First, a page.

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Unlike a MIDI/CV converter that converts MIDI data into control voltages, a CV-to-MIDI converter goes the other way: it is capable to generate MIDI messages from CV signals!
The RS300 offers eigth fee programmable CV inputs that can produce note numbers or controllers. Note on/off commands, control changes and the generation of MIDI Clock is possible as well. Operation is pretty easy due to a big display and the unit even has memory.
Eight CV inputs are available, some of which have special features. All inputs have in common that you can generate an aftertouch command, a pitch bend or a controller from #0-#127. For each input you can set a voltage scale matching your input CV: (-10V to +10V; -5V to +5V; 0V to +10V and 0V to +5V).
CV inputs 1 and 2 have special functions in addition:
- CV1 is suitable for generating note commands. A new note will be sent whenever there is a transition reaching a semitone at this input as well as a note on/off command (in Trigger-Mode a note message will be sent only when there´s a trigger at the "NoteTrigger" input. In Free Run mode a note will be sent whenever the voltage changes, see above). You can set a fixed velocity, transpose the note ±36 semitones, delay notes etc.
- CV2 can generate velocities which is quite practical when you want dynamic in your MIDI signal; CV1 has to be set to note mode and fixed velocity must be turned off.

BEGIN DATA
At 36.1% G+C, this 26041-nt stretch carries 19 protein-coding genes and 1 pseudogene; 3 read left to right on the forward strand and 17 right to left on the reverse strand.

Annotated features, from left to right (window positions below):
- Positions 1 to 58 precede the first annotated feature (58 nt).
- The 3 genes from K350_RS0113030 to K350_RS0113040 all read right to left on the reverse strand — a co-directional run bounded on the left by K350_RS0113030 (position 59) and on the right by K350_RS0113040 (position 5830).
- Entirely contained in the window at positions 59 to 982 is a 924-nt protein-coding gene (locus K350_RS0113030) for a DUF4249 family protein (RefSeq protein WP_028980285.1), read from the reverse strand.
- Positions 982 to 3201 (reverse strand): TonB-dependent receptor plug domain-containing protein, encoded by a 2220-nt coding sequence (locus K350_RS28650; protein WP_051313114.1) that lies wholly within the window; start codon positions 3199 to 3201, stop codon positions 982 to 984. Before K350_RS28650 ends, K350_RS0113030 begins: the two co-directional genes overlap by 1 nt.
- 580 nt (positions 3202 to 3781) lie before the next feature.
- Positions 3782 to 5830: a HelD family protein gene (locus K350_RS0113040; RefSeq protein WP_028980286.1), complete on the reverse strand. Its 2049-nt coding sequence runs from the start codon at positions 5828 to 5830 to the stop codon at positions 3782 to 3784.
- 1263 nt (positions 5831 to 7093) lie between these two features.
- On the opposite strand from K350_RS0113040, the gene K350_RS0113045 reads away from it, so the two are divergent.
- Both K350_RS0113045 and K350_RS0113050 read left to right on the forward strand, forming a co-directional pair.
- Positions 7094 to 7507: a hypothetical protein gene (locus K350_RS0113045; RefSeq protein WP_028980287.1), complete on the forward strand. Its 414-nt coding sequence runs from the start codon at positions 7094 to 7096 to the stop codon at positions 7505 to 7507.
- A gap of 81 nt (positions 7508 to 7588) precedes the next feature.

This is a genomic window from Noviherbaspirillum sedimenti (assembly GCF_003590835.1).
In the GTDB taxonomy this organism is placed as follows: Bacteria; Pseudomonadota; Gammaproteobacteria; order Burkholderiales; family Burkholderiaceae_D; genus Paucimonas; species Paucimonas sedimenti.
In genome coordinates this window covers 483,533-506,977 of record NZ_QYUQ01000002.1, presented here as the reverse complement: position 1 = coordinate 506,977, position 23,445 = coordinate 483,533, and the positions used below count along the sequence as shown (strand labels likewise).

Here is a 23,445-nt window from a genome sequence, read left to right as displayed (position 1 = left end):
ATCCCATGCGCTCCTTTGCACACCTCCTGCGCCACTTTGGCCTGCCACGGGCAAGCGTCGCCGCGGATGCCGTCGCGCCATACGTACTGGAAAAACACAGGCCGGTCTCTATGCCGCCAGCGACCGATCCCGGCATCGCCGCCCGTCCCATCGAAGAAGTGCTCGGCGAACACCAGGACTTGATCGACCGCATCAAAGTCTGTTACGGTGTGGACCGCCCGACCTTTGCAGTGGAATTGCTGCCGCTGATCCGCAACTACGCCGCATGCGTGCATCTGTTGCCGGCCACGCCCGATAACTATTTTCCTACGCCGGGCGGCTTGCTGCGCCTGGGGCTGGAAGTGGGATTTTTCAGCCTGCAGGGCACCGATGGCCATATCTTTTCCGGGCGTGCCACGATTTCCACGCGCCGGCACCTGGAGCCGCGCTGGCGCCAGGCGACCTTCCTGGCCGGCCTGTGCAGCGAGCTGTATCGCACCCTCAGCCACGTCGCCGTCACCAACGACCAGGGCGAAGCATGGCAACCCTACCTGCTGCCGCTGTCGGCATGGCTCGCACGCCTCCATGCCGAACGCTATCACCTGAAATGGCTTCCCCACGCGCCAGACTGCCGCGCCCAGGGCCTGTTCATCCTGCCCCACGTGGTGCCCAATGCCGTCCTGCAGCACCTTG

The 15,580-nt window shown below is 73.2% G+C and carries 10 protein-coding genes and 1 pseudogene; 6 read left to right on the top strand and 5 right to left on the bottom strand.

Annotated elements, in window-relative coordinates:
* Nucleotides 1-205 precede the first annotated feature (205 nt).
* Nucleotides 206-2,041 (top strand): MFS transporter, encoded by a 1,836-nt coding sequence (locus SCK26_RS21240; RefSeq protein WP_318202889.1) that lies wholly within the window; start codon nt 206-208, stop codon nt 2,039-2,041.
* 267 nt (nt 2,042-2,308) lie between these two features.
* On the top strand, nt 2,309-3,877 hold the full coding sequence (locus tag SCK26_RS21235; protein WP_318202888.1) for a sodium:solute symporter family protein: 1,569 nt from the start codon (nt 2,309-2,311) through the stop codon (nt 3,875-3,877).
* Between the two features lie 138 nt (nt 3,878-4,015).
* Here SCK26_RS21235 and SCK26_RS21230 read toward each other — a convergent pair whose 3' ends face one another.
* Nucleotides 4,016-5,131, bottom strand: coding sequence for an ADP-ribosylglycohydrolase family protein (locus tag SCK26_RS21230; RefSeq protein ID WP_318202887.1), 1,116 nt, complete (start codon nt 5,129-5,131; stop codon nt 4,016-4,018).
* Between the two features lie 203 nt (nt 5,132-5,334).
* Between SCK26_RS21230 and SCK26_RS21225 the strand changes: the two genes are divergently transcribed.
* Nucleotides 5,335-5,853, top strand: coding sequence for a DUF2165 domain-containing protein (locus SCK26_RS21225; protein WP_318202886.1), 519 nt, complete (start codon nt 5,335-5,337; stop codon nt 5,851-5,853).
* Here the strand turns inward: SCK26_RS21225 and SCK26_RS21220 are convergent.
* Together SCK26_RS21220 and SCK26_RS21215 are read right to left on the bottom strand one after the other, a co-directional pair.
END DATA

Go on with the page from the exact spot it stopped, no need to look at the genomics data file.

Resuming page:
The Trigger/Switch input is complex, as it can generate percussion notes at a fixed MIDI note (handy for drums), sends Program Changes, Pedal commands like sustain, sostenuto, legato etc. and it can even generate a MIDI Clock from a stream of pulses!
All settings can be saved as the RS300 has 40 memories which can be named.
Starting almost in parallel with Doepfer, Bob Williams established back in 1998 his own modular system with fine circuits reminiscent of the British tradition initiated with EMS in the 1970s. Despite offering initially a different power connector and panel width standard (which left a 1,5HP gap), all modules bearing the "N" on their names are adapted to work seamlessly with most eurorack cases. Still, it is worth checking the depth of your case.